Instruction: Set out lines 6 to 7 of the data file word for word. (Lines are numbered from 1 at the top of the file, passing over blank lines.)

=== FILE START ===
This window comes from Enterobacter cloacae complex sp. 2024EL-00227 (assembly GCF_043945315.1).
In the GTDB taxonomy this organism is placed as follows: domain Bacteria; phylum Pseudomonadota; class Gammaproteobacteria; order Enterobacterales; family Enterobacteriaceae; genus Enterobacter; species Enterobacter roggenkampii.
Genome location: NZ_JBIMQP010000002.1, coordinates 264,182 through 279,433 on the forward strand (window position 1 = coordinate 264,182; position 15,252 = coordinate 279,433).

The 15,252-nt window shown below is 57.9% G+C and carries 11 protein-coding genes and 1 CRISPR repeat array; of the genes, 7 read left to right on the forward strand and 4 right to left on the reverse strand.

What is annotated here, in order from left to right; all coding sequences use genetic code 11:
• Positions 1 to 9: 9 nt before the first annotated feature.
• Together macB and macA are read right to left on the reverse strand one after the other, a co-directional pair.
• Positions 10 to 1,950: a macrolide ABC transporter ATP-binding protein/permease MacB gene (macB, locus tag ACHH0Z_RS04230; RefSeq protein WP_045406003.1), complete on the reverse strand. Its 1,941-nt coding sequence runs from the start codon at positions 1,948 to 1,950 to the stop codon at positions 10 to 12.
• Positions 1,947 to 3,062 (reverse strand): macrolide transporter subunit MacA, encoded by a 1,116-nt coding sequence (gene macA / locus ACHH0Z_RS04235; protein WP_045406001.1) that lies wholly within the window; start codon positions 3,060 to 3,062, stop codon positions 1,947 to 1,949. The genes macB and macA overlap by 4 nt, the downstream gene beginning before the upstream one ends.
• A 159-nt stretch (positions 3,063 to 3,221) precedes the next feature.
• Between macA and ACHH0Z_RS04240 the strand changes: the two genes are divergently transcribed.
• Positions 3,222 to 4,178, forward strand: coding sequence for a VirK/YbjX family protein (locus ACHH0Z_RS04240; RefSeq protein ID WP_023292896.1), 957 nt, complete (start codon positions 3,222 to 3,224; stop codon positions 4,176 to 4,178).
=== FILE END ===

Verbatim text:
• Positions 1 to 9: 9 nt before the first annotated feature.
• Together macB and macA are read right to left on the reverse strand one after the other, a co-directional pair.